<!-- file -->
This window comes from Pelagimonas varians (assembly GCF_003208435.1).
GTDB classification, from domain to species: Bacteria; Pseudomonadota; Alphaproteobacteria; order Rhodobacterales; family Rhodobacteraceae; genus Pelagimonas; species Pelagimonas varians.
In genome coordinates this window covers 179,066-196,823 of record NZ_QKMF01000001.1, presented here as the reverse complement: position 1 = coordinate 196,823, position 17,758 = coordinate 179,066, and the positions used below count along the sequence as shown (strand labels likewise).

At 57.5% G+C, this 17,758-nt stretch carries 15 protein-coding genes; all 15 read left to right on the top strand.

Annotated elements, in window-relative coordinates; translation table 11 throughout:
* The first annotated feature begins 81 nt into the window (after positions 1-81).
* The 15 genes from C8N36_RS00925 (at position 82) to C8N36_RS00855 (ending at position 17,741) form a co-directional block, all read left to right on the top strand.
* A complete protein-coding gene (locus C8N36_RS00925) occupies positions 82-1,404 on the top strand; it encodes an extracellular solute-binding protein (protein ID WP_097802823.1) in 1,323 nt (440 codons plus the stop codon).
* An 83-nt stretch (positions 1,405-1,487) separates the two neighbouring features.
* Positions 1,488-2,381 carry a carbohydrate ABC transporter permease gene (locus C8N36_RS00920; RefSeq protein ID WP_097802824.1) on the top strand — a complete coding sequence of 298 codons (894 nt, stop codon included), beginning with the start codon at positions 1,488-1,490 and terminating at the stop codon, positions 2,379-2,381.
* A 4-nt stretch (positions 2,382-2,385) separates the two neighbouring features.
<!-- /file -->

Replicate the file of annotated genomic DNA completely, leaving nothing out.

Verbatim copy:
This window comes from Pelagimonas varians (assembly GCF_003208435.1).
GTDB classification, from domain to species: Bacteria; Pseudomonadota; Alphaproteobacteria; order Rhodobacterales; family Rhodobacteraceae; genus Pelagimonas; species Pelagimonas varians.
In genome coordinates this window covers 179,066-196,823 of record NZ_QKMF01000001.1, presented here as the reverse complement: position 1 = coordinate 196,823, position 17,758 = coordinate 179,066, and the positions used below count along the sequence as shown (strand labels likewise).

At 57.5% G+C, this 17,758-nt stretch carries 15 protein-coding genes; all 15 read left to right on the top strand.

Annotated elements, in window-relative coordinates; translation table 11 throughout:
* The first annotated feature begins 81 nt into the window (after positions 1-81).
* The 15 genes from C8N36_RS00925 (at position 82) to C8N36_RS00855 (ending at position 17,741) form a co-directional block, all read left to right on the top strand.
* A complete protein-coding gene (locus C8N36_RS00925) occupies positions 82-1,404 on the top strand; it encodes an extracellular solute-binding protein (protein ID WP_097802823.1) in 1,323 nt (440 codons plus the stop codon).
* An 83-nt stretch (positions 1,405-1,487) separates the two neighbouring features.
* Positions 1,488-2,381 carry a carbohydrate ABC transporter permease gene (locus C8N36_RS00920; RefSeq protein ID WP_097802824.1) on the top strand — a complete coding sequence of 298 codons (894 nt, stop codon included), beginning with the start codon at positions 1,488-1,490 and terminating at the stop codon, positions 2,379-2,381.
* A 4-nt stretch (positions 2,382-2,385) separates the two neighbouring features.